3. You mention “the objective” as a way to read these poets, but it seems just as relevant to talk about this set of poets in terms of biography. It seems a window so often to impress meaning upon the poems; perhaps we were a little thrown in that direction because we were reading Zukofsky’s biography from the start, but it still seems relevant. In this week’s case specifically wonder then (it seems continually), about the forgone conclusions about Neidecker’s biography. Armantrout, as well as (it seems) every other critical author we’ve investigated save Scroggins, operates with Neidecker’s biography firmly behind her analysis. Consistently, Neidecker is this jilter lover victim of a forced abortion; and I’m using the term “victim” rather poignantly. There seems to be, I’d say, a rift between what the critics in Radical Vernacular imply about Neidecker’s work and what Neidecker’s work actually implies, the former of the two operating under the conceit of Neidecker’s victimhood—which, as I’m getting to roundaboutly, strikes me as unjustified.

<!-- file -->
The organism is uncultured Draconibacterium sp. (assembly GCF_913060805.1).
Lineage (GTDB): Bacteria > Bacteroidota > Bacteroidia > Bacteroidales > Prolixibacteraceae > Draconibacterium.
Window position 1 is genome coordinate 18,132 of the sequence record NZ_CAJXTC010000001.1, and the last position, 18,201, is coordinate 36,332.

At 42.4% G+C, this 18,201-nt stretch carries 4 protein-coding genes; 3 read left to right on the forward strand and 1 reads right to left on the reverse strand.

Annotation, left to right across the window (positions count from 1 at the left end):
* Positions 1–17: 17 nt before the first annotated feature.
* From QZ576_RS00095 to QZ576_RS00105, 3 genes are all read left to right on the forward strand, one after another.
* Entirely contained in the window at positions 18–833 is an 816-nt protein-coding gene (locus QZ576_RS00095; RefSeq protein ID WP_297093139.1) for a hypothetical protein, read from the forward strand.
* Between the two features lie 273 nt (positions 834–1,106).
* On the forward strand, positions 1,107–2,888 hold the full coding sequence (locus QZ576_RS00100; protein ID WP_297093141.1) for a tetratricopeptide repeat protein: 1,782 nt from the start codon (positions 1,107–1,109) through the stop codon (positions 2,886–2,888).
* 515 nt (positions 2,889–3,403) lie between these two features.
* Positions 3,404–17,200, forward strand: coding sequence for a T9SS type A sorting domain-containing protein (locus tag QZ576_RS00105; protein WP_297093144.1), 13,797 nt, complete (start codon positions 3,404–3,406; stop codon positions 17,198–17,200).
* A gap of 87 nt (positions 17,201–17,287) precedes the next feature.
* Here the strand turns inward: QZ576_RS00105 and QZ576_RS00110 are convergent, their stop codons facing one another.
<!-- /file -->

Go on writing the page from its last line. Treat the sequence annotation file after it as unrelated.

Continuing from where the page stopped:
Really, what I’m trying to get at is the way we (the royal “we”) read poets and impress their biography upon them. In the introduction to “Radical Vernacular,” Willis tackles the Emily Dickinson analogy that’s incredibly prevalent when poets describe Neidecker. Ultimately the equation she makes is that of biography, and not that their biographies are similar beyond a surface level, but in that their biographies may be intrinsic to each of their bodies of work. It always seems to bleed through; however, at the same time, I wonder how much we impress upon their work via biography (or at least the more intriguing hearsay).